Sternal fractures in children: An analysis of the National Trauma Data Bank

Eric H. Rosenfeld, Patricio Lau, Sohail R. Shah, Bindi Naik-Mathuria, David E. Wesson, Derek S. Wakeman, Adam M. Vogel

Research output: Contribution to journalArticlepeer-review


Purpose: The purpose of this study was to describe the epidemiology and evaluate the clinical significance of traumatic sternal fractures. Methods: Patients age ≤ 18 years with sternal fractures in the National Trauma Database research datasets from 2007-2014 were identified. Patient demographics, injuries, procedures, and outcomes were analyzed using descriptive statistics and logistic regression. Results: Three thousand one hundred sixty patients with sternal fracture were identified. Ninety percent of injuries occurred in patients between 12 and 18 years old. Median injury severity score (ISS)was 17 [9,29]. Exploratory thoracotomy was performed in 1%. Thirty-nine percent were admitted to the intensive care unit (ICU). On multivariate regression, predictors of ICU stay > 1 day were increasing ISS, lack of the use of protective devices, decreasing Glasgow Coma Score (GCS), tachycardia, and pulmonary contusion. Median hospital length of stay was 4 [2, 9]days. In-hospital mortality was 8%. Predictors of mortality were lower GCS, increasing ISS, decreasing oxygen saturation, hypotension, and cardiac arrest. Use of protective devices and seat belts did not affect mortality. Conclusion: Sternal fractures in patients increase in incidence with age, and poor outcomes are impacted by associated injuries and complications. The presence of a sternal fracture should trigger a careful diagnostic evaluation.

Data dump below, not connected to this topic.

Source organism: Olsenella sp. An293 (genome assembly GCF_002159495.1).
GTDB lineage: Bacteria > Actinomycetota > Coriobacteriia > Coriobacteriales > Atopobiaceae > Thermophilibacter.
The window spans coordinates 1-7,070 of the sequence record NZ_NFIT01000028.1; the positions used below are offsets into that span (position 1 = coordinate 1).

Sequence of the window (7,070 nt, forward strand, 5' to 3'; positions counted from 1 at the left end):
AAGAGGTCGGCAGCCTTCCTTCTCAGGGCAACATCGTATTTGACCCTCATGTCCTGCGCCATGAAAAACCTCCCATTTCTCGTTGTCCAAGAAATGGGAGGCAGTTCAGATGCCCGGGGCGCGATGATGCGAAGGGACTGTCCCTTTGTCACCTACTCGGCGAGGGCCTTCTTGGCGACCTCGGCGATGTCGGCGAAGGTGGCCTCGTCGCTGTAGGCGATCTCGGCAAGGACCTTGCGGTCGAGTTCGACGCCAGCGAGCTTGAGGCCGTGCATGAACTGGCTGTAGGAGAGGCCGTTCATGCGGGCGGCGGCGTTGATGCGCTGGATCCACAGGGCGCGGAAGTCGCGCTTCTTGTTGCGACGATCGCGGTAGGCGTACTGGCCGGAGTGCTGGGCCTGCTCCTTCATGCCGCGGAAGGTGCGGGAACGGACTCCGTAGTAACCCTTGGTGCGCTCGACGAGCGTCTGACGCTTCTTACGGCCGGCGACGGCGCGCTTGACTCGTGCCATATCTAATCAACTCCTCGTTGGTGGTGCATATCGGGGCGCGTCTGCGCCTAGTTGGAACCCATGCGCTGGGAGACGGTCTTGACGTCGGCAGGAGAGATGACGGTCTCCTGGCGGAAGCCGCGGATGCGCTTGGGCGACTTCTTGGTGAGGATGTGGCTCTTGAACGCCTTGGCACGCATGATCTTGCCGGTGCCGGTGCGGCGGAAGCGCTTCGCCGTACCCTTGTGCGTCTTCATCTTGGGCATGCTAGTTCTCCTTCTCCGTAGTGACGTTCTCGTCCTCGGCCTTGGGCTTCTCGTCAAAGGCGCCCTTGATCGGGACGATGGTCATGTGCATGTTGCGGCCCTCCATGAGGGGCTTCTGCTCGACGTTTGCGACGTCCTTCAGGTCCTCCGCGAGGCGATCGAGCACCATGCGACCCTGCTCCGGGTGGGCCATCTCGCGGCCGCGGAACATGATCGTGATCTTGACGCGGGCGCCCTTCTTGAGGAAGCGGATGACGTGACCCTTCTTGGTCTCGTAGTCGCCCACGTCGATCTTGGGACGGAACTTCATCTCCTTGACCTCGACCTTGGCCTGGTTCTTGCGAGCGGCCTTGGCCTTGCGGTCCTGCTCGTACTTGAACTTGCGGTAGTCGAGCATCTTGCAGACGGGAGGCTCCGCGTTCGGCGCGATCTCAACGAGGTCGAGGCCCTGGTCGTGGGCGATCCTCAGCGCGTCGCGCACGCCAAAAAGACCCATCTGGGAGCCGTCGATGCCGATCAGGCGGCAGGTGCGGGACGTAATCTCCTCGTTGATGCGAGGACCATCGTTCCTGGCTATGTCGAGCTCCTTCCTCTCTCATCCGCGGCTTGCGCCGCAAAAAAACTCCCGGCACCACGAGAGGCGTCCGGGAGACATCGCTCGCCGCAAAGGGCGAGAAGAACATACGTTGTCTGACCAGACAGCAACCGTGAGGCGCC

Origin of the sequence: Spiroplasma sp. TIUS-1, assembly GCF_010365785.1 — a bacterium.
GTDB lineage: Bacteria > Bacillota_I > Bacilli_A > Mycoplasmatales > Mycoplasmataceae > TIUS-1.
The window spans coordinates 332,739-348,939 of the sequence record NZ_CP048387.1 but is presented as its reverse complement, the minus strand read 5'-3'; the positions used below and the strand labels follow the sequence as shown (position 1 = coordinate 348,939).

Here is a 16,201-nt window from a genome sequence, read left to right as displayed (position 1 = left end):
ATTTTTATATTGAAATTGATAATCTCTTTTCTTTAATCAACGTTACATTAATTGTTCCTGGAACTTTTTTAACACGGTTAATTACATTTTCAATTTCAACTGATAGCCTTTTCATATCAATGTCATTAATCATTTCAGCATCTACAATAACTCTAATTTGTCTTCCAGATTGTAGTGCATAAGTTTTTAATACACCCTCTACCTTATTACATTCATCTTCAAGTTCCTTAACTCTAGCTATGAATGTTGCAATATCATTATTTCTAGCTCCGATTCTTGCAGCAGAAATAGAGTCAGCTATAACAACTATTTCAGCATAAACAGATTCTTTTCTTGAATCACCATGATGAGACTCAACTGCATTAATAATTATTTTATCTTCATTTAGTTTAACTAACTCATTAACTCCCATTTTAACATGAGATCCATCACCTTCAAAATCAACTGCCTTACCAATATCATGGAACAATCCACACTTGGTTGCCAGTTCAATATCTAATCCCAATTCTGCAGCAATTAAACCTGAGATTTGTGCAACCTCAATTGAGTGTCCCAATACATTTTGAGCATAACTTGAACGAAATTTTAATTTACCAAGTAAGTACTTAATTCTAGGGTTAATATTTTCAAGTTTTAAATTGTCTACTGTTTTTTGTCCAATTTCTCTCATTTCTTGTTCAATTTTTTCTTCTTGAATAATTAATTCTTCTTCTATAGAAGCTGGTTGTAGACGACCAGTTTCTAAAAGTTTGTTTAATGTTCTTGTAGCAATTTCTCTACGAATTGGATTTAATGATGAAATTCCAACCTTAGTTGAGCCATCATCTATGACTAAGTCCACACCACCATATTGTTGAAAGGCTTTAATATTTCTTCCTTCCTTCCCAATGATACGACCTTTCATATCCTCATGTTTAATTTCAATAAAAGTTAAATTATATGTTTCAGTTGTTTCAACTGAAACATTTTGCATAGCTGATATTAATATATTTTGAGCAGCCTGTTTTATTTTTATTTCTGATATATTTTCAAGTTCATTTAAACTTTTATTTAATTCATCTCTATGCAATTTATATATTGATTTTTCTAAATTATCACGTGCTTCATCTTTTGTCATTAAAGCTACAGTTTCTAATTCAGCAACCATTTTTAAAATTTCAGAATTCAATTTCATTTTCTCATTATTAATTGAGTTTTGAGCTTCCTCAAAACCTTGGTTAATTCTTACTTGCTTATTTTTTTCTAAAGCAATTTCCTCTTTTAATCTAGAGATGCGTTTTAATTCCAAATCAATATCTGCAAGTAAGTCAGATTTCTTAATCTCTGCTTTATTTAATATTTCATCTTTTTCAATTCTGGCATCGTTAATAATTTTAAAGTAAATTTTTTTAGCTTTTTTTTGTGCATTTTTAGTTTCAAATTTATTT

Original languageEnglish (US)
Pages (from-to)980-983
Number of pages4
JournalJournal of Pediatric Surgery
Issue number5
StatePublished - May 2019
Externally publishedYes


  • Blunt trauma
  • Pediatric trauma
  • Sternal fracture

ASJC Scopus subject areas

  • Surgery
  • Pediatrics, Perinatology, and Child Health


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